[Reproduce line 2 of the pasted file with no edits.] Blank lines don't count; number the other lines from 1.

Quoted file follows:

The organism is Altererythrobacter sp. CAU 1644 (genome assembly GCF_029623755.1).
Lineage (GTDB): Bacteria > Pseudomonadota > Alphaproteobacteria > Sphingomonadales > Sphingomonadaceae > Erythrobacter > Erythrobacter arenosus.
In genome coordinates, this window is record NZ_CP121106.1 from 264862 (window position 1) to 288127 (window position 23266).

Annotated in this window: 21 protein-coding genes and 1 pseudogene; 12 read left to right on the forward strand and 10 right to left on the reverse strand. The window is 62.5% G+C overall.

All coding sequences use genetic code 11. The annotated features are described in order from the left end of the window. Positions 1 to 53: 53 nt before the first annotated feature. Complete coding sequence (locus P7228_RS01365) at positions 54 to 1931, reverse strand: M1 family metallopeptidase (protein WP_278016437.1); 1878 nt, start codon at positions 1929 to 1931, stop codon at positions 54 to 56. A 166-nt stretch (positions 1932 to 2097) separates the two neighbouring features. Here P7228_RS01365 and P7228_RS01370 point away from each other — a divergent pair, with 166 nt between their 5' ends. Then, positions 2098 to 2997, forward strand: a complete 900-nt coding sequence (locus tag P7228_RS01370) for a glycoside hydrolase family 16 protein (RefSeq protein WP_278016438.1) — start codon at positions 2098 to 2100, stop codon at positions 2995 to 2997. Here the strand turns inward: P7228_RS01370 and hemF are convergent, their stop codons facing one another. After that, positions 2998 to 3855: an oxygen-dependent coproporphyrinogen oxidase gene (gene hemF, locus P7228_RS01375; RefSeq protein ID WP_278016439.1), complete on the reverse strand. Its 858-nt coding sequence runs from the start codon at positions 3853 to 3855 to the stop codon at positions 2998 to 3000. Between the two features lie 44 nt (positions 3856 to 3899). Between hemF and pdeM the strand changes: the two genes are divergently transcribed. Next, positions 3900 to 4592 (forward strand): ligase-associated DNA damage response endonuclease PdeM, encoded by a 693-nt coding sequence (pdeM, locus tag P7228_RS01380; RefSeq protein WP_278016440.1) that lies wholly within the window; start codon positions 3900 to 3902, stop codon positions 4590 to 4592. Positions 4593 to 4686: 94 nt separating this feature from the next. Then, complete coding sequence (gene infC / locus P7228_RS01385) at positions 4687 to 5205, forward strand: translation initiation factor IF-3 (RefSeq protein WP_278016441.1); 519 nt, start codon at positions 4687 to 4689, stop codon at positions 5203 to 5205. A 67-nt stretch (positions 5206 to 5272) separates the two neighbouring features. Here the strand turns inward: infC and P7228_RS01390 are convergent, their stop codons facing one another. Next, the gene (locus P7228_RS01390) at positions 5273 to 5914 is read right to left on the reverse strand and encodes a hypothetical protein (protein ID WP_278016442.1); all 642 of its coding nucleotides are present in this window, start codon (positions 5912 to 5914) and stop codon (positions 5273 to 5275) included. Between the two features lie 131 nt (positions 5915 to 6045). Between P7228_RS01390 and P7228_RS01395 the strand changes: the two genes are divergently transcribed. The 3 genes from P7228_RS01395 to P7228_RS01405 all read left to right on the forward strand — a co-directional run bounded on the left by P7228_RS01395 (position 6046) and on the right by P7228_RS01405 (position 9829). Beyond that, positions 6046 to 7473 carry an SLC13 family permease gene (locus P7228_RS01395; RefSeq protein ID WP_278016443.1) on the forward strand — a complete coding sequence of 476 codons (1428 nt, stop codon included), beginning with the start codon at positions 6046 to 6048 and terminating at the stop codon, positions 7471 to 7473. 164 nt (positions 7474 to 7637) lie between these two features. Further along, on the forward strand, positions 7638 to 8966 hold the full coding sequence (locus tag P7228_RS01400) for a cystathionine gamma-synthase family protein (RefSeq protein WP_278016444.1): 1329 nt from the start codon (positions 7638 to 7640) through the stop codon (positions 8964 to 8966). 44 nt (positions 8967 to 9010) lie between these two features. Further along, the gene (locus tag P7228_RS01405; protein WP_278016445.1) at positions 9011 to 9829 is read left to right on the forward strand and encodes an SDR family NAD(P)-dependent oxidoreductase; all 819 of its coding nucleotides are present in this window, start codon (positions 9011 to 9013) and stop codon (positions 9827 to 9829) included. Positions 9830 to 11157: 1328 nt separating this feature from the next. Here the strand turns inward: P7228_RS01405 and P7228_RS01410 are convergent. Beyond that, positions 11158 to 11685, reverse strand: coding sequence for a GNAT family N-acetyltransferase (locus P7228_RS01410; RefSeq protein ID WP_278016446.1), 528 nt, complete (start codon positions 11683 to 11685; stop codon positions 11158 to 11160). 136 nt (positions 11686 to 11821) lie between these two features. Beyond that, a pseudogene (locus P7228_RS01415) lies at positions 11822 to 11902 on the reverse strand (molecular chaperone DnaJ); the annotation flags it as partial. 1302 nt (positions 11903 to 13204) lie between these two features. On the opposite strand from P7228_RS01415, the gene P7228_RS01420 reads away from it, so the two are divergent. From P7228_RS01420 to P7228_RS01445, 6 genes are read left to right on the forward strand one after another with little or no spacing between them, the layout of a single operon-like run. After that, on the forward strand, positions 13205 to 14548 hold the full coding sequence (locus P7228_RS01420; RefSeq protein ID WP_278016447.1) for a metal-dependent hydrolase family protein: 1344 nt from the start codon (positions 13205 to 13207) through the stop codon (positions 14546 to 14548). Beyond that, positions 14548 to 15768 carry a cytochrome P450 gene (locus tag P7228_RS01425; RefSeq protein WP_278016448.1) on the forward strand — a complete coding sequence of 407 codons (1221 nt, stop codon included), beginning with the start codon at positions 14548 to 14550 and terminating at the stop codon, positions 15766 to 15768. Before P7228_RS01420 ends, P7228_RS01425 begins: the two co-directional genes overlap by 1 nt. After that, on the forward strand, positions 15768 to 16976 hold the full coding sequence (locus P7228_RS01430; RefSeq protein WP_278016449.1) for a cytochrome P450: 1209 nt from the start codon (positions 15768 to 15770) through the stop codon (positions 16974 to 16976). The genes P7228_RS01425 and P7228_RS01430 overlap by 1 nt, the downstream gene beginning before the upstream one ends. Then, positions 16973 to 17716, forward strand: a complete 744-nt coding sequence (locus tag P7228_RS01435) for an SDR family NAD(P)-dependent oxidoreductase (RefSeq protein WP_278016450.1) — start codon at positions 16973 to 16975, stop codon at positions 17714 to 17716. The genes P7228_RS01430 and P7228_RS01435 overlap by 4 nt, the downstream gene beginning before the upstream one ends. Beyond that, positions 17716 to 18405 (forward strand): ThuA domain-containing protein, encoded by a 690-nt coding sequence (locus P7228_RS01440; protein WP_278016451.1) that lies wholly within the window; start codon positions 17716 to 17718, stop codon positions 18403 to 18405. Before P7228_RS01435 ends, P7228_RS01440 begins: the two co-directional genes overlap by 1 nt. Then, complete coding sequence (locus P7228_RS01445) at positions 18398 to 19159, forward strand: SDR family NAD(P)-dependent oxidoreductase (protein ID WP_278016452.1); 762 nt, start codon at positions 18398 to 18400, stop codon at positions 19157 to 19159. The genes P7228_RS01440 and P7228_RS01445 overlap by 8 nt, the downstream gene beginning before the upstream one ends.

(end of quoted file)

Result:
Lineage (GTDB): Bacteria > Pseudomonadota > Alphaproteobacteria > Sphingomonadales > Sphingomonadaceae > Erythrobacter > Erythrobacter arenosus.